Global Emerging Markets Equity

Global Emerging Markets Equity funds’ performance varies significantly across the category, with the best 5% of the funds in the universe outperforming the market (pegged to MSCI Emerging Market Index) by approximately 22% and the worst 5% underperforming by approximately 16% over the last 52 weeks (ending October 1, 2010).What role do favourable style allocations […]

November 04, 2010

Global Emerging Markets Equity funds’ performance varies significantly across the category, with the best 5% of the funds in the universe outperforming the market (pegged to MSCI Emerging Market Index) by approximately 22% and the worst 5% underperforming by approximately 16% over the last 52 weeks (ending October 1, 2010).What role do favourable style allocations play? We take a closer look at common factors describing the best and worst funds on an aggregate basis. When funds are aggregated in a group, their common factors crystallize and specific bets are diversified away, which provides the basis for such an analysis. Our analysis suggests that the top- and bottom-performing funds, on average, invested in quite different emerging market segments which impacted their performance. While top-performing funds benefited most exclusively from stock selection, the worst performers were negatively impacted by having high exposure to cash and bonds, and limited exposure to favourable emerging market segments. Using an attribution framework, we were able to quantify the impact of each bet on the overall performance. Please note that our conclusions may change if a different timeframe is used to select the best/worst funds. Click here to download the PDF.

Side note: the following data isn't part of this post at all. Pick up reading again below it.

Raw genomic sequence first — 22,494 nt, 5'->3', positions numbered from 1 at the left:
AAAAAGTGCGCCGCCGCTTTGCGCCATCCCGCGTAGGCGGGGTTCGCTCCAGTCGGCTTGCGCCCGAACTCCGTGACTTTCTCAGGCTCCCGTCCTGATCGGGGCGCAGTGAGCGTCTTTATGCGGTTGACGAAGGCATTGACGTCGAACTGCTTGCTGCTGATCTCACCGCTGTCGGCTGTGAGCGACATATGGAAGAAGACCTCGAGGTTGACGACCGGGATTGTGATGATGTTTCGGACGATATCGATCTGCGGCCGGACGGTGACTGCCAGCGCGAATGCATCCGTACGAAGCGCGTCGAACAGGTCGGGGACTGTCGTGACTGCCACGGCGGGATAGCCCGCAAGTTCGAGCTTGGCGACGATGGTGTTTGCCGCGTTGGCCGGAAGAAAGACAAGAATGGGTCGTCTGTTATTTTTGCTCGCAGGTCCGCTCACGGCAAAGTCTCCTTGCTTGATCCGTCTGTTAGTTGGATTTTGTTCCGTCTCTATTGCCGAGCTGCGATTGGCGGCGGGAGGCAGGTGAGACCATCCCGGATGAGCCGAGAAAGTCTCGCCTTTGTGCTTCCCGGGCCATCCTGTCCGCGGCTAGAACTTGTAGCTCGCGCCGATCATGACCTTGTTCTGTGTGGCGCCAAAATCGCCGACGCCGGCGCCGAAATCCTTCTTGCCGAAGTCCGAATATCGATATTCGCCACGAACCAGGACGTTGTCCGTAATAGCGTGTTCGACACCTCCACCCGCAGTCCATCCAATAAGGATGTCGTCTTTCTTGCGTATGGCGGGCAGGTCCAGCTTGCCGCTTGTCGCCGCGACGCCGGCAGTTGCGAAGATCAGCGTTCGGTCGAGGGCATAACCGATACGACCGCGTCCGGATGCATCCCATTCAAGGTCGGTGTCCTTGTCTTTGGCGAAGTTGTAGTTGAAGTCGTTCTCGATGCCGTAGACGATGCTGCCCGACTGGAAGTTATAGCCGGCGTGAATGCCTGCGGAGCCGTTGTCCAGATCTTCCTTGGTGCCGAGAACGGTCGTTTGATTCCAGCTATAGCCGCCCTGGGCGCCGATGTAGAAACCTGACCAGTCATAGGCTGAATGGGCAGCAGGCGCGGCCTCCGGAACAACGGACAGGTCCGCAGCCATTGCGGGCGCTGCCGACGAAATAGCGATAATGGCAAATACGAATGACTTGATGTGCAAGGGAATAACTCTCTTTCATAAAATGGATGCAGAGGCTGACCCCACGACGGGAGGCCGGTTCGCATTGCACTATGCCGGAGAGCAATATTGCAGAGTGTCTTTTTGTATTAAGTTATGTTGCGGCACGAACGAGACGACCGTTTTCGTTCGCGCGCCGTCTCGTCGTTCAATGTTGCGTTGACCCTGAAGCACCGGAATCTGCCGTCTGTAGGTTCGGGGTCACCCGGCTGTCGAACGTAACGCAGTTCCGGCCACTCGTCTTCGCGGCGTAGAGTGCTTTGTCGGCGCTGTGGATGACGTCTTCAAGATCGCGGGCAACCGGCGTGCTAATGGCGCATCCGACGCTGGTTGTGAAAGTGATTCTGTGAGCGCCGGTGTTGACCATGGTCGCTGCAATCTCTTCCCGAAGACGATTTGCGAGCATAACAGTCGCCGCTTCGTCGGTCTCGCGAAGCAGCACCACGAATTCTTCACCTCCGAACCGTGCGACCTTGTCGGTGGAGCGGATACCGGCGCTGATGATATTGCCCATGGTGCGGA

Universe Overview

– Although funds in the defined universe are classified as Global Emerging Market funds, a brief review of the strategies and prospectuses reveal that some funds have significant holdings in cash, cash equivalents and firms in developed markets (such as USA and Europe).

– Analysis of the universe (297 funds) suggests that many of the funds have large exposures to cash and bonds. While the worst performing funds appear to have the largest exposure to cash and bonds.

– In terms of region and capitalization average exposure over the past 12 months, the funds in the universe cover the entire equity style space; however, there is higher exposure to Large Cap Asia and EMEA (as shown in the chart below).

Selection of Top/Bottom Fund Groups

– Based on the universe of 297 funds, the total annualized performance is calculated during the last 52 weeks to rank the funds. Using the top 5% (15 funds) and bottom 5% (17 funds) equally weighted, daily rebalanced portfolios are created to try to understand why, on average, one group performed better in terms of style exposures.

Returns-Based Style Analysis Highlights

– As shown below, the top 5% of funds outperform its peers, benchmark and bottom 5%. Over the analysis period, the top 5% group returns approximately 22% above the MSCI Emerging Markets index while the bottom 5% group returns 16% below the index.